Stem Cell & Gene Therapy Agency Funds Clinical Trial to Make Cancer Therapy Safer and Less Toxic
December 15, 2022
South San Francisco, CA – Blood stem cell transplantation following high dose chemotherapy is standard of care and potentially curative for aggressive forms of lymphoma. However, this treatment regimen is limited by severe toxicity and life-threatening complications due to delayed recovery of the blood system and vascular related damage of multiple organs.
Today the governing Board of the California Institute for Regenerative Medicine (CIRM) funded a Phase 3 clinical trial to support development of a safer, more tolerable alternative.
This brings the number of clinical trials funded by CIRM to 86.
The Board awarded $15,000,000 to Dr. Paul Finnegan and Angiocrine Bioscience to test AB-205, human endothelial cells engineered to express a pro-survival factor. Prior data suggest that, in the setting of chemotherapy and stem cell transplantation, AB-205 cell therapy can accelerate the recovery of the blood system and protects from toxicity by enhancing the recovery from vascular damage. AB-205 is being studied in a Phase 3 trial in adults with lymphoma undergoing high-dose chemotherapy and autologous blood stem cell transplant.
“If successful, this approach can overcome hurdles to the success of chemotherapy and blood stem cell transplantation for the treatment of advanced blood cancer,” says Dr. Maria T. Millan, President and CEO of CIRM. “This Phase 3 trial is the culmination of preclinical research and the initial clinical trial previously funded by CIRM.”
The CIRM Board awarded $3,999,113 to Dr. David Stover and Nammi Therapeutics to complete manufacture and testing needed to gain FDA permission for a clinical trial for multiple myeloma and advanced solid tumors. The therapy QXL 138AM, a “masked immunocytokine,” binds to and kills the tumor by activating the immune system.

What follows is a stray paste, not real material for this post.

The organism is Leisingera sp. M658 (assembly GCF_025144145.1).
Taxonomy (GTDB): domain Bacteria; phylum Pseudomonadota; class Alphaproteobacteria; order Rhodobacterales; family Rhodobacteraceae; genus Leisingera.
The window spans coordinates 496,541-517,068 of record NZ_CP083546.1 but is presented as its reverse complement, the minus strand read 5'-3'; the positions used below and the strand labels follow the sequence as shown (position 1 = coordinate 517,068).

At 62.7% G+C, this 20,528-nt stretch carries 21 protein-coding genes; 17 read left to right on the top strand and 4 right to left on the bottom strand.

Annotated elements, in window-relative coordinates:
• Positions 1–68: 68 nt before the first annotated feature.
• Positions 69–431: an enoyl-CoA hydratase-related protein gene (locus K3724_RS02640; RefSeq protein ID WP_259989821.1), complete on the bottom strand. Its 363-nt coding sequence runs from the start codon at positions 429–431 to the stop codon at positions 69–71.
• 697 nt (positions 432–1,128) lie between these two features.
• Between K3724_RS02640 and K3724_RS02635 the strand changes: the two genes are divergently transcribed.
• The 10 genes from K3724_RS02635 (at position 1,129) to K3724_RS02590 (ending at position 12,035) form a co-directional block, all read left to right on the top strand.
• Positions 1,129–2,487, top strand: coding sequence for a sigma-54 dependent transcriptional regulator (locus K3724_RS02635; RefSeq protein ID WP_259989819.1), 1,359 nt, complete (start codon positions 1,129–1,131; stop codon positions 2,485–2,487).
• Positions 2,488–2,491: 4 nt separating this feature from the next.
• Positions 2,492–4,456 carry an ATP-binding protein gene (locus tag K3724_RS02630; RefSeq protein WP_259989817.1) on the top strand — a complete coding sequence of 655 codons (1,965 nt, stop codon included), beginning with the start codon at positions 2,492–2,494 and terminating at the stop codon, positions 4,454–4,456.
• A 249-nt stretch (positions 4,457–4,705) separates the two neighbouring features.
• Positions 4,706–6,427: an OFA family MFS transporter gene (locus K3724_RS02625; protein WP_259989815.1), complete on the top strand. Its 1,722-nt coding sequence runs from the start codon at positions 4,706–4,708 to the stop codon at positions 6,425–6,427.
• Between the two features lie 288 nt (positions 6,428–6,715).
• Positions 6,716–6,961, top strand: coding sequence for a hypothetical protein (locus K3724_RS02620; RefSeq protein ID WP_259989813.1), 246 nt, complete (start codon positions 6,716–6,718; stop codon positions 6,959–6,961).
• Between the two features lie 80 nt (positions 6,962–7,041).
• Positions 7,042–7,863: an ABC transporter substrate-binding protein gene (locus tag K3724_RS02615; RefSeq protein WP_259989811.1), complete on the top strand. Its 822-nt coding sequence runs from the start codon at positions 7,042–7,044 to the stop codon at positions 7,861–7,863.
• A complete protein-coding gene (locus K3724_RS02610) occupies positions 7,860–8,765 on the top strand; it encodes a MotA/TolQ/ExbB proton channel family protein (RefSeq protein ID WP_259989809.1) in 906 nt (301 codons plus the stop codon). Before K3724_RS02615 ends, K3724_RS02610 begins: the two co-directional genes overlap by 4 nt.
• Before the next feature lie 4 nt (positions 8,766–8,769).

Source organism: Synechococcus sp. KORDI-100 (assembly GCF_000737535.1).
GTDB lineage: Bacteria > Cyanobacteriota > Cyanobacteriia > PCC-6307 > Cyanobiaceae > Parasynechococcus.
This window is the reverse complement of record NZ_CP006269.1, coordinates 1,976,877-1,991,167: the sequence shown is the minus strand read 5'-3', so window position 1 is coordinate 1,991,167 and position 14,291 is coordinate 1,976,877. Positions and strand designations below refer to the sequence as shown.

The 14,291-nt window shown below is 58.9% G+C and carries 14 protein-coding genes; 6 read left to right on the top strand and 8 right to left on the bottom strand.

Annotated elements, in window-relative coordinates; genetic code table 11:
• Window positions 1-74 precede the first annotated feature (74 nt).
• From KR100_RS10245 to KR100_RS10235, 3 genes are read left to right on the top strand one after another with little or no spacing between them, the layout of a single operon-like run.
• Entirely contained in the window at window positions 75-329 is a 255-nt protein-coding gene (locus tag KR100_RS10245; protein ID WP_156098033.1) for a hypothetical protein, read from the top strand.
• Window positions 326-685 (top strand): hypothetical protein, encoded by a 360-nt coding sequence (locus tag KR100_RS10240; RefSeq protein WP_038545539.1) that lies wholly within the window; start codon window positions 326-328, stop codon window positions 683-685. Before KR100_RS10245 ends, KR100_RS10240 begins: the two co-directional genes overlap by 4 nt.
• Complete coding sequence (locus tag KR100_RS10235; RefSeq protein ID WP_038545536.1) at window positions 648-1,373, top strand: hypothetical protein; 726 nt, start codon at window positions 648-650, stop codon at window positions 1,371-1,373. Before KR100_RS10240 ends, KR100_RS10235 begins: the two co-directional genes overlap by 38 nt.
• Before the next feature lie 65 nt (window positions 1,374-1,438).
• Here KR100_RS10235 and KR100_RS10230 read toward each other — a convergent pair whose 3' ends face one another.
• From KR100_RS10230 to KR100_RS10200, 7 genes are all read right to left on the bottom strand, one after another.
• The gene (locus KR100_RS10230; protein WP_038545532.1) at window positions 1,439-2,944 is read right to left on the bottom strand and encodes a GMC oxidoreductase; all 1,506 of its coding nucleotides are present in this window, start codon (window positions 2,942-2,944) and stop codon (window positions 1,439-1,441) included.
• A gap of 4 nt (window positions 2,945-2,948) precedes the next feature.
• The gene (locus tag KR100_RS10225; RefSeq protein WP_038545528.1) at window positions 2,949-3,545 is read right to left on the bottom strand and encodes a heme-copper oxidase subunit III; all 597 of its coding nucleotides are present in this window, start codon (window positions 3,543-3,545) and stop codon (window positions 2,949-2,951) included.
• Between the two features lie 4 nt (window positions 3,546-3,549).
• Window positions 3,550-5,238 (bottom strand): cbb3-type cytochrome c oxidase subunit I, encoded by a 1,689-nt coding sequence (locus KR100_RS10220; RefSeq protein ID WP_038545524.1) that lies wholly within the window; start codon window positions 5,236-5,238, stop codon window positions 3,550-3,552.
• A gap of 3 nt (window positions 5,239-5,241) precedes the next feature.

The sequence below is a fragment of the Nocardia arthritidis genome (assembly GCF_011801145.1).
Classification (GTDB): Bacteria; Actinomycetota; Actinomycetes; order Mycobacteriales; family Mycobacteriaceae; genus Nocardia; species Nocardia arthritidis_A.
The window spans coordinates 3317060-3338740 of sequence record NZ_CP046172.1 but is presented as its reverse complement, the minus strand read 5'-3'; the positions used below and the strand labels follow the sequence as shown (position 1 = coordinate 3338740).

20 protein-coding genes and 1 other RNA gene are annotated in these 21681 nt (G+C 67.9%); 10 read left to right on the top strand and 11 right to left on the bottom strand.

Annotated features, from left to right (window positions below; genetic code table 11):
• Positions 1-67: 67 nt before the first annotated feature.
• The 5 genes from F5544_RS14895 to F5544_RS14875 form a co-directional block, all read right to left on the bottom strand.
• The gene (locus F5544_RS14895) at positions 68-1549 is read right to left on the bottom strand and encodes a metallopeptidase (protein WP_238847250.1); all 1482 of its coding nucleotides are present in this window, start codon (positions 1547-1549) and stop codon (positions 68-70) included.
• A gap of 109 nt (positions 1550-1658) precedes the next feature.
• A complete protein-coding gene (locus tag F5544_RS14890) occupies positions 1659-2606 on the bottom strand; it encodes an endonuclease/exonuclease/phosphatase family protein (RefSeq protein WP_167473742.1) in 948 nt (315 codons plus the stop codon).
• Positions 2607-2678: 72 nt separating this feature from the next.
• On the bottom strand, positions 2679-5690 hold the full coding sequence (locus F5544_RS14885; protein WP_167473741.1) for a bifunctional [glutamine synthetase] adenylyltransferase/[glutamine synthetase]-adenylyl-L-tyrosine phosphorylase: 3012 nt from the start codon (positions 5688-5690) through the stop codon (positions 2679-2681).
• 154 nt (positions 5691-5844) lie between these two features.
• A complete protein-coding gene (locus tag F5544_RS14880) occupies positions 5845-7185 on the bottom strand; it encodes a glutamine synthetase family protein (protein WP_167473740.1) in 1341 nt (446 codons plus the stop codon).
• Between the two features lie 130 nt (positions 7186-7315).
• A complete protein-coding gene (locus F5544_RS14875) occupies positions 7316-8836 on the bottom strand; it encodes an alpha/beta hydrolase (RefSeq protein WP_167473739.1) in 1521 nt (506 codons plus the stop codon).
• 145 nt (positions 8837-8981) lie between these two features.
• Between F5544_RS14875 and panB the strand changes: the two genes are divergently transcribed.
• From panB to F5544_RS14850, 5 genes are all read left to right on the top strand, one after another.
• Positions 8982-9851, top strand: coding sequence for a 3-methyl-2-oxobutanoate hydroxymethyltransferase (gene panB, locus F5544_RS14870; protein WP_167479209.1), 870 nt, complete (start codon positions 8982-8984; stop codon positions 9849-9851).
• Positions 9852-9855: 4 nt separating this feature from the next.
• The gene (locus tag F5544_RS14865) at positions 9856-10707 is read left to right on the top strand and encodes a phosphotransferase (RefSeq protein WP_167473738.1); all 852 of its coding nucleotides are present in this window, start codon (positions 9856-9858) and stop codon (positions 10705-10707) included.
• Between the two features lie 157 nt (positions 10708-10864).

The CIRM Board also awarded $4,048,253 to Dr. Joseph Anderson and his team at UC Davis to develop a blood stem cell gene therapy for the treatment of Tay-Sachs disease. Tay-Sachs disease is a rare genetic disorder where a deficiency in the hexosaminidase A enzyme results in excessive accumulation of certain fats in the brain and nerve cells and causes progressive dysfunction. The UC Davis team will genetically modify the patient’s own blood stem cells to restore the hexosaminidase enzyme that is missing in the disease. The goal is to complete safety studies and to apply to the US Food and Drug Administration for an Investigational New Drug (IND), the authorization needed to begin a clinical trial in people. This work is a continuation of a TRAN 1 award that the team received.
Finally, the CIRM Board awarded $6,000,000 to Dr. Karin Gaensler at the University of California, San Francisco (UCSF) to support development of a vaccine for the blood cancer acute myelogenous leukemia (AML). To develop the cancer vaccine, Dr. Gaensler and her team will engineer the patient’s blood stem cells to maximize stimulation of leukemia-specific killing activity and reintroduce engineered cells back to the patient to target and kill residual leukemia stem cells. This approach holds the potential for long-term effectiveness as it targets both AML blasts and leukemic stem cells that are often the source of relapse. This award which is a continuation of a CIRM TRAN 1 grant will support the manufacture of the vaccine and the completion of late-stage testing and preparation needed to apply to the US Food and Drug Administration (FDA) for permission to begin a clinical trial.
At CIRM, we never forget that we were created by the people of California to accelerate stem cell treatments to patients with unmet medical needs, and act with a sense of urgency to succeed in that mission.
To meet this challenge, our team of highly trained and experienced professionals actively partners with both academia and industry in a hands-on, entrepreneurial environment to fast track the development of today’s most promising stem cell technologies.
With $5.5 billion in funding and more than 150 active stem cell programs in our portfolio, CIRM is one of the world’s largest institutions dedicated to helping people by bringing the future of cellular medicine closer to reality.
For more information go to www.cirm.ca.gov